Small town poems with a somber air of resignation.
Known in the New York metro area for his work as a television and radio reporter, Fisher also teaches poetry at the University of Connecticut in Stamford. Here, he presents his first full collection of poems, a follow-up to the chapbook Remembering Rew (2004). With careful attention to meter and reverence for the natural world, Fisher will remind readers of Robert Frost, as he highlights village eccentricities and the bland inevitability of life, as well as the beauty of trees, wind and other seasonal phenomena. While most of the poems depict tender scenes, the more captivating selections focus on not necessarily momentous but still intimate moments between individuals. In â€œMystery,” one of the volume’s lighter pieces, the speaker overhears a surprising interaction at a diner, as one waitress grabs the attention of another and â€œâ€¦whispers through her lipstick: / Don’t push the minestrone. [â€¦] The blonde nods / as if she’d just confirmed / a raw rumor about the wife / of that fellow in the bow tie / over at the post office. / She clumps away, / cradling four plates of burgers. / I look down into my soup. / Something’s up with the minestrone.” In the darker â€œSnow Walk,” a boy takes his younger brother â€œinstead of his gun” for a midnight walk in the woods. Here, the poet likens the forbidding mystery of the winter forest to the young boy’s only being allowed a glimpse of his brother, who is â€œten years older and never smiles.” A leaden sort of â€œweight in the air” hangs over all of these poems, many of which are strewn with images of crumbs, sending a message of decay and submission to the unwelcome onset of death.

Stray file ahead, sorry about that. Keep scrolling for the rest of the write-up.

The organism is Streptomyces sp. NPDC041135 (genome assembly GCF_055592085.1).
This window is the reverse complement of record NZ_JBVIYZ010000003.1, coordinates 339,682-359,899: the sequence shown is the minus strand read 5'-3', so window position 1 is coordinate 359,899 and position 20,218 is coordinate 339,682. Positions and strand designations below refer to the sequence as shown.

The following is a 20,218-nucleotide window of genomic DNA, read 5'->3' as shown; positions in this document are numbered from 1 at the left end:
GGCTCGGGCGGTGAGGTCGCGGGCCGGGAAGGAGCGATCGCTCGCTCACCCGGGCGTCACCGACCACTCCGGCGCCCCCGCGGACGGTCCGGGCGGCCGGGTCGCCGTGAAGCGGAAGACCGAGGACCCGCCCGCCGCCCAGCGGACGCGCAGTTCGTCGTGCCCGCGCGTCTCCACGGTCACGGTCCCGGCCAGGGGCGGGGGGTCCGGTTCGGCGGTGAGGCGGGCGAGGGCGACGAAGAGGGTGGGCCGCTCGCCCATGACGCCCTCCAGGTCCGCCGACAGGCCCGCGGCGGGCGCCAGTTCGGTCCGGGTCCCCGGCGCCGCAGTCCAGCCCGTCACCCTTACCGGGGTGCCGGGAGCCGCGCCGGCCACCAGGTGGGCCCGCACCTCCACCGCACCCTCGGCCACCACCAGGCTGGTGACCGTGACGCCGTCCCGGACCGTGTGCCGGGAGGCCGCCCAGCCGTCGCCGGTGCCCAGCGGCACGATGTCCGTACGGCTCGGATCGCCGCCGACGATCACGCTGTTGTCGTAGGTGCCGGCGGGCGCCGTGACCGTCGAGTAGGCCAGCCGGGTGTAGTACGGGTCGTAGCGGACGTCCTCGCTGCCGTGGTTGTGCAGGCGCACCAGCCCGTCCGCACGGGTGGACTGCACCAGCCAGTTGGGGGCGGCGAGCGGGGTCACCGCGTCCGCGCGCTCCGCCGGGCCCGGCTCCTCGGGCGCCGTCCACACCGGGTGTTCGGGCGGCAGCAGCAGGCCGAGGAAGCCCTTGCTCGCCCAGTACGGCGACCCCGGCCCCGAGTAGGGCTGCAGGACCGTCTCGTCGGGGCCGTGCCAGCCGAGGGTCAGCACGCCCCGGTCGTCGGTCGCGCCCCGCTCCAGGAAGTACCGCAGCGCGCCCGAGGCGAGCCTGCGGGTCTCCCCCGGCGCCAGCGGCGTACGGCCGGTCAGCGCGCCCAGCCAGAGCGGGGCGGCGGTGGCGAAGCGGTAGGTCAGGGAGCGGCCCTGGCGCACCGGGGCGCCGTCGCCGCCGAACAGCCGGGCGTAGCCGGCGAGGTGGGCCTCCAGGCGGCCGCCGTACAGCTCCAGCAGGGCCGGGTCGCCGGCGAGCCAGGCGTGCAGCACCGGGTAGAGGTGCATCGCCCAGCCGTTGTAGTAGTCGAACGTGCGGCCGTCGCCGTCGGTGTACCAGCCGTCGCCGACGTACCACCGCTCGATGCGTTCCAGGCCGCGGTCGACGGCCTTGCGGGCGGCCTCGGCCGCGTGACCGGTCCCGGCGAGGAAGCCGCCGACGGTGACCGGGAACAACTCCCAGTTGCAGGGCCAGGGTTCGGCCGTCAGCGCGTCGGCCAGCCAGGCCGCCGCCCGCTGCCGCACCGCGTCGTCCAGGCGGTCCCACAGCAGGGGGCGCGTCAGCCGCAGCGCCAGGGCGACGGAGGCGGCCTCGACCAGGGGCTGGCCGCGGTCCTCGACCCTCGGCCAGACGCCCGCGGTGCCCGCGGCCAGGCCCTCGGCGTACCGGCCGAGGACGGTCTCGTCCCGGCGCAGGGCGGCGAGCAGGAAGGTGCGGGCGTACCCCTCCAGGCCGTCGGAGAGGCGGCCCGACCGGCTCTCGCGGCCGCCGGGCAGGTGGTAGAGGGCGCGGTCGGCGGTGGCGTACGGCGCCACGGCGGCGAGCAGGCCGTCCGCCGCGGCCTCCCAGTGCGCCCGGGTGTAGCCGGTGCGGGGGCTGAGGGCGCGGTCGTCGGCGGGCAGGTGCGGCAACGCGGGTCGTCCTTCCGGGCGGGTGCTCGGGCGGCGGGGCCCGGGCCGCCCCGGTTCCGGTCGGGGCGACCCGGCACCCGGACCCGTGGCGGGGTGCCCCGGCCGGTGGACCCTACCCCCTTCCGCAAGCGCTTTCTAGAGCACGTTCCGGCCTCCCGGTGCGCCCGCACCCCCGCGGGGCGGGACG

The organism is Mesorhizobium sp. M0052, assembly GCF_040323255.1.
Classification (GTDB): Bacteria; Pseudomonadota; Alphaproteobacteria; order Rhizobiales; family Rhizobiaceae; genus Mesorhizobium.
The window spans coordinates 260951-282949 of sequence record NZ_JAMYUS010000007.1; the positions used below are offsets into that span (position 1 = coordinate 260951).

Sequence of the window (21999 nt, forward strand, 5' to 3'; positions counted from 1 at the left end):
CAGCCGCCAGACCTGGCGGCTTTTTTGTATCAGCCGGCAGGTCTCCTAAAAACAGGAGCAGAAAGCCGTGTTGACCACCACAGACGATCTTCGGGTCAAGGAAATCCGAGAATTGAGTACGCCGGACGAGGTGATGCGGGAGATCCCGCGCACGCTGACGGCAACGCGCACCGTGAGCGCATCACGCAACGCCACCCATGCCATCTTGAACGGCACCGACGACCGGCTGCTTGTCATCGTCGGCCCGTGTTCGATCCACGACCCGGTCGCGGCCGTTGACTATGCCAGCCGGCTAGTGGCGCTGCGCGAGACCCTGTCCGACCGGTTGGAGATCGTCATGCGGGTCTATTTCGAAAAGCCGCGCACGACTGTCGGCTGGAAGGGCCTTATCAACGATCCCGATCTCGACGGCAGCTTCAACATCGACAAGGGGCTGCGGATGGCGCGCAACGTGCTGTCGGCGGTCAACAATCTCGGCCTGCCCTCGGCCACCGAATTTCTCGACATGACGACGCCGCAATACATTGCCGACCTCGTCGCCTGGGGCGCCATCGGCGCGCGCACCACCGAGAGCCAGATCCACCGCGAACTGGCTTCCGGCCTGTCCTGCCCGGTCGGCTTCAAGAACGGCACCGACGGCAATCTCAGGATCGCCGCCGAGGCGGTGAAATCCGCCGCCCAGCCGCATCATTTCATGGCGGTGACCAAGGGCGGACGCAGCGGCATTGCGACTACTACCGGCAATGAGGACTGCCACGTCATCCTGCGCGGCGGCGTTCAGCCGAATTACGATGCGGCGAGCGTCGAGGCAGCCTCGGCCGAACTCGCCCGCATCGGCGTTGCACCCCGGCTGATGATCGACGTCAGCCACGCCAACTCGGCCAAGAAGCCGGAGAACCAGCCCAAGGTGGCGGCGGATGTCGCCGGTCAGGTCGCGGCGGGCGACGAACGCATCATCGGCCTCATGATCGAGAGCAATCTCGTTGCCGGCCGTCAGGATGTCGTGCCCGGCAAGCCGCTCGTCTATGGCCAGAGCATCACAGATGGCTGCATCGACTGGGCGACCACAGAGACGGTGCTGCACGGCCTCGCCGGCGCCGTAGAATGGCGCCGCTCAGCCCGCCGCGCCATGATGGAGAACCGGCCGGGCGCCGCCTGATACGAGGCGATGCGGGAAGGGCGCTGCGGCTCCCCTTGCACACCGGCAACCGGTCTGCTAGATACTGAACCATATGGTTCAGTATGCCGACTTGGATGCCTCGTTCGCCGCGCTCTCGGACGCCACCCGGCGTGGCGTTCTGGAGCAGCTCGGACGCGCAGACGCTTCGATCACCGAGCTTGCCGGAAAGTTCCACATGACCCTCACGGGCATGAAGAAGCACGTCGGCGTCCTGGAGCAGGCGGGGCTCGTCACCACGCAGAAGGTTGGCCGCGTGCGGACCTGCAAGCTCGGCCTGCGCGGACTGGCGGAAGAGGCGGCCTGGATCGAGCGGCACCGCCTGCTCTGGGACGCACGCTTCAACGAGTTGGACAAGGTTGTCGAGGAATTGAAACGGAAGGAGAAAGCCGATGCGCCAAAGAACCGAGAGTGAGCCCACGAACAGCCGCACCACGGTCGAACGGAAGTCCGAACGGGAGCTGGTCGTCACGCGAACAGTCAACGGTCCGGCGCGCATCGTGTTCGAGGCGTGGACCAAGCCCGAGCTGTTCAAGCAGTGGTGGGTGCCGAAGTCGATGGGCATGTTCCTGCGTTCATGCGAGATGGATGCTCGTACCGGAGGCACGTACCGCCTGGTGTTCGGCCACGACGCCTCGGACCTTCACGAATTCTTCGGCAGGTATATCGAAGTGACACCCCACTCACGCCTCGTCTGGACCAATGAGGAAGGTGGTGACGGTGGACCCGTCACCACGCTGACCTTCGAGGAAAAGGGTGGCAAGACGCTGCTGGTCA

Thoughtful and hushed imagistic works.